So our raven narrators allow us always to just at the right moment, they’re holding their hands. They’re bringing in humor. They give it a little sense of ‘”it’s just a story.” When in fact we also play with that idea, is it a story? Is it real? Are they reliable narrators? Because sometimes they correct each other’s storyline… So you get a sense that you basically are allowed to go along as long as you feel comfortable and then just kind of dismiss it if you don’t. But I promise you, we never cross the line.
Andre and Raimi, you both didn’t get to record with one another in the same room, but the characters have such a fun rapport that’s clearly tied to your performances. What was it like to have the other to bounce off of?
Rodriguez: Andre and I hit it off right away. I think we got to meet each other via Zoom. And then what would happen is we would follow each other on Instagram. Andred was like, “I’m sending you a message right now.” Not only are we recording, but then we’re DMing each other throughout our recordings as well. And, in between recording, we would talk.
Robinson: Besides the script, we like to put little dots or little key points that a brother and sister would say, so I would be adding stuff and it felt real. And I think Simon was like, “Are we recording this?”
Otto: The little breaths, the little giggles, the stuff that feels really natural. That’s an animator’s dream because you craft something beyond the line. We were always looking out and hunting for those things. In editorial, we puzzle it together in a way that feels really natural. Not only does it add to their performances, but because there is a natural kind of –even though they’re twins in the story — dynamic of an older sister, younger brother… It’s an interesting dynamic. I think that permeated into the episodes and it helps us create the art for the characters.
What would you say were the most surprising elements of the show for you?
Rodriguez: I got to sing. I got to cry. I got to do primal animal screams out to the void. Gretel really goes through it all. On top of the comedy and the family relationship, Gretel herself grows so much throughout the series. When we come in, they’re young, they’re youthful, they’re innocent in the beginning. And then their voices adapt and change as they go because they themselves are adapting and changing as they grow — so their voice might get tougher. They might get harder. They might not be as reciprocating to feeling so quickly because they don’t know if you’re being honest or you’re not being honest, or they don’t know who to trust. It was a nice journey. Not only as Gretel but as Raini got to do as the actress, bringing that character to life.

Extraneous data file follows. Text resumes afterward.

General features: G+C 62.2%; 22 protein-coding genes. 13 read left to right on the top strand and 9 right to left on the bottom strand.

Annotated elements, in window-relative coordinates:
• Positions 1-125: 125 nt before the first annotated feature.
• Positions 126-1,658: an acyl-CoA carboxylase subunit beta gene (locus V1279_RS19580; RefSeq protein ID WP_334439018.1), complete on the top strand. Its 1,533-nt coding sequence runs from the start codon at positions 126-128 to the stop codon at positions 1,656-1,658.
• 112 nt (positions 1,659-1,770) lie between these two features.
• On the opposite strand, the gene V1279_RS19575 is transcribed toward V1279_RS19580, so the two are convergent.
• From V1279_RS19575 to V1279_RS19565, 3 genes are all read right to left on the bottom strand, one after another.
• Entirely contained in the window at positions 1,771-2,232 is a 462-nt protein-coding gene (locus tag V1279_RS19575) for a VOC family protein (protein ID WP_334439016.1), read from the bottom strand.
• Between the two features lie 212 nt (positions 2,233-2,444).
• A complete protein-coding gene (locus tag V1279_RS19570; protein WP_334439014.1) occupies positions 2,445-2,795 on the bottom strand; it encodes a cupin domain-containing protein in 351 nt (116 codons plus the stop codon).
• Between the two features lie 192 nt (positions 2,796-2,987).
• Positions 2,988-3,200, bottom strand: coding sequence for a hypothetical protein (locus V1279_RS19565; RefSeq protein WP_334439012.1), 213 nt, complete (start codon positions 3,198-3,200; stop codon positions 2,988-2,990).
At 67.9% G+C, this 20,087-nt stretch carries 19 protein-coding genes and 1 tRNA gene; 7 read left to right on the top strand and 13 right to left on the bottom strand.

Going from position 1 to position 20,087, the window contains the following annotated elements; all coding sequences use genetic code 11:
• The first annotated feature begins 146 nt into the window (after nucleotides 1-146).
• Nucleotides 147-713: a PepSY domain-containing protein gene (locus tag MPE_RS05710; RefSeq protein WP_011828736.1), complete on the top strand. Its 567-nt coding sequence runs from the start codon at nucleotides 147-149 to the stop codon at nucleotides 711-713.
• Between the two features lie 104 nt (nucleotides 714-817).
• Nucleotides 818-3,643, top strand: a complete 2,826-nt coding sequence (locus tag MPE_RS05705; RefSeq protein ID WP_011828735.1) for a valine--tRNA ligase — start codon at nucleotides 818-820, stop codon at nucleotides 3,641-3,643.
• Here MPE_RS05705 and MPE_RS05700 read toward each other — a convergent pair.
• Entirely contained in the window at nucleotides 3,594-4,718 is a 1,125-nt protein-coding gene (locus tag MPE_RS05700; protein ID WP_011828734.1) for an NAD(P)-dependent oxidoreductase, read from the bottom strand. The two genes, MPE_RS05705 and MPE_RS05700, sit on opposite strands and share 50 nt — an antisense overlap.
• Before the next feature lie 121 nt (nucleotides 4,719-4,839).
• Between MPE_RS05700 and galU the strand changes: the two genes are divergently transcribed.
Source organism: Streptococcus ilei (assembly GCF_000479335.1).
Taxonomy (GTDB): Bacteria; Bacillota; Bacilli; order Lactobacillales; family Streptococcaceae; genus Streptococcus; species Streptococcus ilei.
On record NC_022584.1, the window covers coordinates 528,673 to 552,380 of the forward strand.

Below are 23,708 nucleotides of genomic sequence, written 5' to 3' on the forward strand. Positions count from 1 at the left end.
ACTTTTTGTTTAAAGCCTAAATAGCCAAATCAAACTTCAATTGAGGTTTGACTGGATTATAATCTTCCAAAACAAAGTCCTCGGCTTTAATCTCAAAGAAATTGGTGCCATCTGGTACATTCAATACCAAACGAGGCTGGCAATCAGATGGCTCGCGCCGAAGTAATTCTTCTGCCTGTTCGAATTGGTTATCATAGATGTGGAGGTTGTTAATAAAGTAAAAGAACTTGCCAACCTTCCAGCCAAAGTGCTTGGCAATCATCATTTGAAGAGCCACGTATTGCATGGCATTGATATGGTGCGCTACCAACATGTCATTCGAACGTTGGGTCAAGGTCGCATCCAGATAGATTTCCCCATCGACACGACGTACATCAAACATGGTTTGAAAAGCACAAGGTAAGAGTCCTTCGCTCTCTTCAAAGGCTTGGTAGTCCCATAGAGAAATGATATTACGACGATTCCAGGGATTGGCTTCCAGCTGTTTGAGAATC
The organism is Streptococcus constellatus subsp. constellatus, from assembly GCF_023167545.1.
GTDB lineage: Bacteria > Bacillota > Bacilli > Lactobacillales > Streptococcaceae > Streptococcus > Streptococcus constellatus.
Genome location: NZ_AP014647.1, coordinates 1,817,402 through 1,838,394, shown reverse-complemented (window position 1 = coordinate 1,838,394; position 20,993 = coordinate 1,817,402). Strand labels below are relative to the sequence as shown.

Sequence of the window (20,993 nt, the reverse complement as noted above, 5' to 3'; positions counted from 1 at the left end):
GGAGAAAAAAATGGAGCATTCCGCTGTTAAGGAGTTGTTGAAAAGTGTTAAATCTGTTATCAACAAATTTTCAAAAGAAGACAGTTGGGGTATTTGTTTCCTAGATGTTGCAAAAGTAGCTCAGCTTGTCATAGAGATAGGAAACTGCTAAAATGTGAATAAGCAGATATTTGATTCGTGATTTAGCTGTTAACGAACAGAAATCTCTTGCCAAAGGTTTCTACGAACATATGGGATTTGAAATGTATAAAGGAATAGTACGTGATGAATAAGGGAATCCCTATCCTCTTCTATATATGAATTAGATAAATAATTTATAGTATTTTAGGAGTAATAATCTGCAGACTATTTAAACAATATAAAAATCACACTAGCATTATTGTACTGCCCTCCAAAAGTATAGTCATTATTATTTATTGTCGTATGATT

Robinson: I actually loved it because for Hansel, as a kid who’s going through all this… First of all, his head gets chopped off. So like, “What the heck?” So now he’s thinking his parents are betraying him, but at the same time, he doesn’t want to leave his safe place. But so he needs his sister to kind of like, “Okay, you realize your head just got chopped off, right? We need to dip. We need to get out of here.” So as that story, as they’re leaving and trying to find a new home, Hansel gets a little bit tougher, realizing that, “Hey, your sister’s been protecting you for so long. Now it’s time for you to stand up and protect someone you love.” And so, as he’s going through these emotions, he gets himself in a lot of trouble.
Otto: It was absolutely exciting to be diving into this world, knowing from the get-go what we wanted to, and we really wanted to bring out the essence of Adam Gidwitz and his novel. Basically, by default, we needed to find ways to produce a roadshow film, which in animation is difficult because generally what you do in episodic television you come back to the same set. Our story is a journey and a giant road trip around this world. So what we needed to find was we needed to find a way to do this. And then on top of that, we wanted to lean into this unreliable narrator thing. And best way to do that is that we have various degrees of realities
When we’re really in the story, it’s fully fleshed out and it’s a three-dimensional world, and the flat parts of what we painted are pushed into the background. When the raven tells — let’s say a backstory and it’s not quite accurate or when they really pull the plug on a story and say — “Well, that’s way too scary.” So we’re going to show it to you, but tastefully. We can flip into it but we interpret it as a stage play. It’s almost like a few people pull some ropes and the backgrounds get pulled up and that sets the tone for what the show will do visually, which is it’s coming in and out of these different worlds and allowing us to tell a vast story.
A Tale Dark & Grimm, starring Raini Rodriguez, Andre Robinson, Scott Adsit, Ron funches, and Erica Rhodes, comes to Netflix on Oct. 8